In respect of the technicalities of singing, Wagner coached his performers in declamation, intonation, phrasing, and dynamics, and urged the greatest clarity in presenting a character’s emotions. His famous last instruction to his cast before the first Ring performance was: “!Clarity! The big notes will take care of themselves; the small notes and the text are the main things.” Audibility of words was a recurring problem, and Wagner’s view was that the orchestra should support the singer as the sea supports a boat – rocking but never upsetting or swamping. It was a point he made over and over again, and one that today’s conductors and composers would do well to heed. Despite the huge size of the Ring orchestra, in the main it supports and punctuates rather than overwhelms the vocal line. In Parsifal Wagner achieved near perfection in combining maximum orchestral expressiveness with vocal clarity.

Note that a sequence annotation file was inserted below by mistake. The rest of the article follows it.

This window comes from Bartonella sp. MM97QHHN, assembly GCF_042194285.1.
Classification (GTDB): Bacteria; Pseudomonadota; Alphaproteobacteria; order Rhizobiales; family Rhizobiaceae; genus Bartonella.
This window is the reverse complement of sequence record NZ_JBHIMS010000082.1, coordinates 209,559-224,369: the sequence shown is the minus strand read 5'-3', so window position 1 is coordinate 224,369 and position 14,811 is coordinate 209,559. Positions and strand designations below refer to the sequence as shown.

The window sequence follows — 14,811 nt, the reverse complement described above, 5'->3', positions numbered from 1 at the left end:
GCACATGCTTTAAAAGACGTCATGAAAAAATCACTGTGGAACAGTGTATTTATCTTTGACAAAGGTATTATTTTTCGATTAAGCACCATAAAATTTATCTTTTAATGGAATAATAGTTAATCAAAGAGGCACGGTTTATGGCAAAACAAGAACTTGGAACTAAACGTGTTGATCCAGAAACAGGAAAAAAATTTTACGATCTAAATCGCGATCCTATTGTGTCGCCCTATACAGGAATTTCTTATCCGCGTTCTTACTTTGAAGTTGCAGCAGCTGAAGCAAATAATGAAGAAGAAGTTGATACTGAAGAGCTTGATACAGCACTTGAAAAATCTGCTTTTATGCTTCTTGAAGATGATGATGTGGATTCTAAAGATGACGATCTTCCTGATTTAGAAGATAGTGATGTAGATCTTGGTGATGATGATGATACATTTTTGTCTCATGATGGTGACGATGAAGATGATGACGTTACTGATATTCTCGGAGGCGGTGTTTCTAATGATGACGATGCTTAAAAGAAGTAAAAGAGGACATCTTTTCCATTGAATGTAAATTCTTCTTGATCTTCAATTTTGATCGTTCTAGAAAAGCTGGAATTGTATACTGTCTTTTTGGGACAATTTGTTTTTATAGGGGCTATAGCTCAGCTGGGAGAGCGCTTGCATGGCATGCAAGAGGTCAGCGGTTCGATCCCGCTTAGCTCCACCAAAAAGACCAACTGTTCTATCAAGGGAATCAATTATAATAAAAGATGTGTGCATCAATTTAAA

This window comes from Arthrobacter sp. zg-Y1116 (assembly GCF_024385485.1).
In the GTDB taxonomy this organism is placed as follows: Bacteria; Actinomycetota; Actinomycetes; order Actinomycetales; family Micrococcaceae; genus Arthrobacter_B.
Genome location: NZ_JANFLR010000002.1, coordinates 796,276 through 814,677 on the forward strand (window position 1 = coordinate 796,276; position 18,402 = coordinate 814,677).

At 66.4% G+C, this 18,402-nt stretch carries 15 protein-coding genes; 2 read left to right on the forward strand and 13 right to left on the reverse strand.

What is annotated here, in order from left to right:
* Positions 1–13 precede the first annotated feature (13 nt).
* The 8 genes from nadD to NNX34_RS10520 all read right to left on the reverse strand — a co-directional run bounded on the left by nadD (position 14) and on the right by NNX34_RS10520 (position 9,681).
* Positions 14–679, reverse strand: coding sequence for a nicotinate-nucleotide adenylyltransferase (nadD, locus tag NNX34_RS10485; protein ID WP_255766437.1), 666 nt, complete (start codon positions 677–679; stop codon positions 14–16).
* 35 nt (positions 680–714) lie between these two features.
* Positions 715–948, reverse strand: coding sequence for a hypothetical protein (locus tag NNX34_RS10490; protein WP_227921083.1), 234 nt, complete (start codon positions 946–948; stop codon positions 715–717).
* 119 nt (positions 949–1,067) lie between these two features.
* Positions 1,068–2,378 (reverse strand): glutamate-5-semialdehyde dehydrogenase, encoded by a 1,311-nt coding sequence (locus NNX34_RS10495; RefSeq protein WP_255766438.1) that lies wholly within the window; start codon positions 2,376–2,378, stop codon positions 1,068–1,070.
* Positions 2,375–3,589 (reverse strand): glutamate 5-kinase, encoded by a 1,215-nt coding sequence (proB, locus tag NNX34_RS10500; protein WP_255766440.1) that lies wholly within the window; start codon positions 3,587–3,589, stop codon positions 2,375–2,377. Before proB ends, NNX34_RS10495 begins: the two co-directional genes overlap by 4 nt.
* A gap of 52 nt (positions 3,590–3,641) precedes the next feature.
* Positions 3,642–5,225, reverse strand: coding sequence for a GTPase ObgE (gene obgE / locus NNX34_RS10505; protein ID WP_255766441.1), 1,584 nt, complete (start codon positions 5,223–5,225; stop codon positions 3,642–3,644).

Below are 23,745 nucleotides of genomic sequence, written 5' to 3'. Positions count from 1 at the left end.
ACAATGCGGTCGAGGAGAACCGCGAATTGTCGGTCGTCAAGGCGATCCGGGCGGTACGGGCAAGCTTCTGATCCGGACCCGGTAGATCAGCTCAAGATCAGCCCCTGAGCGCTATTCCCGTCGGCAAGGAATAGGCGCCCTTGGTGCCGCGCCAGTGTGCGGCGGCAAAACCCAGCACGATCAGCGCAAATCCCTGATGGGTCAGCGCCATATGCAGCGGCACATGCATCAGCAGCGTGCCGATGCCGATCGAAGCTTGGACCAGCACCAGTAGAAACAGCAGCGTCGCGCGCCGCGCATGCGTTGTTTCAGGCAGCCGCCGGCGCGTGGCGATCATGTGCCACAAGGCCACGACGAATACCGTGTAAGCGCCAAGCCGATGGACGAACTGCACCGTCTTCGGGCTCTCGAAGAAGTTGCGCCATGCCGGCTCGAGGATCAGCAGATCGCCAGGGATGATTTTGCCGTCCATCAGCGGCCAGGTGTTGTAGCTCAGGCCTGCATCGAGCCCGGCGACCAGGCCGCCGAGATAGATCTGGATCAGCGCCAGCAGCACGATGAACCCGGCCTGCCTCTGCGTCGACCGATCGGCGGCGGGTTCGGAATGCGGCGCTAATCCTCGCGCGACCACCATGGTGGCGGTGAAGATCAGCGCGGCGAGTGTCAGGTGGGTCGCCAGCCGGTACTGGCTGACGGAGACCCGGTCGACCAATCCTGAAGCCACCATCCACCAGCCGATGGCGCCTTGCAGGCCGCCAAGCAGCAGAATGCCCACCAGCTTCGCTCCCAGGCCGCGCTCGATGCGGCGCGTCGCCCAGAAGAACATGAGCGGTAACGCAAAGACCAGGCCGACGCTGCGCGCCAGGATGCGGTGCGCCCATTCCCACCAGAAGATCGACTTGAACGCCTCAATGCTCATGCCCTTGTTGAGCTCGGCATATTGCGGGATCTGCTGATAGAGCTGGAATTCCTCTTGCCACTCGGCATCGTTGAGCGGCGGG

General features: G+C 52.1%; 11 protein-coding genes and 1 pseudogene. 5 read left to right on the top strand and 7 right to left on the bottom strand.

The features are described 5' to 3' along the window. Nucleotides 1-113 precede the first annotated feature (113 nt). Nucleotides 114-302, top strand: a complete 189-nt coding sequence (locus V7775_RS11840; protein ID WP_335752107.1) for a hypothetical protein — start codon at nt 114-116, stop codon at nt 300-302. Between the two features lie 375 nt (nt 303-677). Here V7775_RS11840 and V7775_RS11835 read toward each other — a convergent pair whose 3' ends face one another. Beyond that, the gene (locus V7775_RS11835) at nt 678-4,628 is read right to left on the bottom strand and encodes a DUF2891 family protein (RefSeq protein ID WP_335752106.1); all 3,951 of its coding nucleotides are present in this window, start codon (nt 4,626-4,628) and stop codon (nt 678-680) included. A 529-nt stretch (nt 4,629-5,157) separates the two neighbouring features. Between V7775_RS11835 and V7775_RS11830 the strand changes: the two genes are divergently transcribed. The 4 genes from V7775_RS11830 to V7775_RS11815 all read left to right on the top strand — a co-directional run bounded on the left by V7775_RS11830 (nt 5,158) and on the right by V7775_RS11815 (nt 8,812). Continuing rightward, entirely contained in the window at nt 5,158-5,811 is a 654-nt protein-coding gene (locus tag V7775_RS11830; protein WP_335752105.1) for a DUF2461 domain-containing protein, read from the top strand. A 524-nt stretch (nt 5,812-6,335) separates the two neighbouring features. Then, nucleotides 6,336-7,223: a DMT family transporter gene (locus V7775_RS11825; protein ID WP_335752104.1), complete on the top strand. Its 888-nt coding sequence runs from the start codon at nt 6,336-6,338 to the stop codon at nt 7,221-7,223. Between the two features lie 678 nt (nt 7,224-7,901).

In 1877, a year after the first Bayreuth festival, Wagner began looking again at the prospect of establishing a school for the training of singers and actors and the development of other theatrical skills. He contributed an article to the local newspaper, Bayreuther Blätter, that had been set up to support the festival. This article, entitled ‘Proposed Bayreuth School’ was a thoroughly practical statement of arrangements, outlining courses of study for the years 1878 to 1883. He intended to supervise personally the activities of the school, which would be open to male and female graduates of existing music schools, or singers and musicians who had reached an equivalent level. Students would have to commit to remaining in Bayreuth each year from 1 January to 30 September, and the academic year would be divided into three terms. During the first year, 1878, the dramatic works of German composers other than Wagner would be studied under the guidance of a special singing-master. Given the pre-determined level of vocal expertise, the focus of the course would be on interpretative and performing skills. Piano studies would also be undertaken by experienced pianists, which would lead to the conducting of orchestral performances. It was hoped that sufficient instrumental musicians would be available during the final three months to form an orchestra or, failing this, that musicians on holidays from the court orchestra would be able to fill any gaps. During the second quarter, attention would be paid to string-quartet playing. How interesting that Wagner felt that the four ‘voices’ of a string quartet had something to teach human singers about expressive relationships! Throughout the year there would be lectures focusing on cultural, historical, and aesthetic matters towards an appreciation of German performing styles.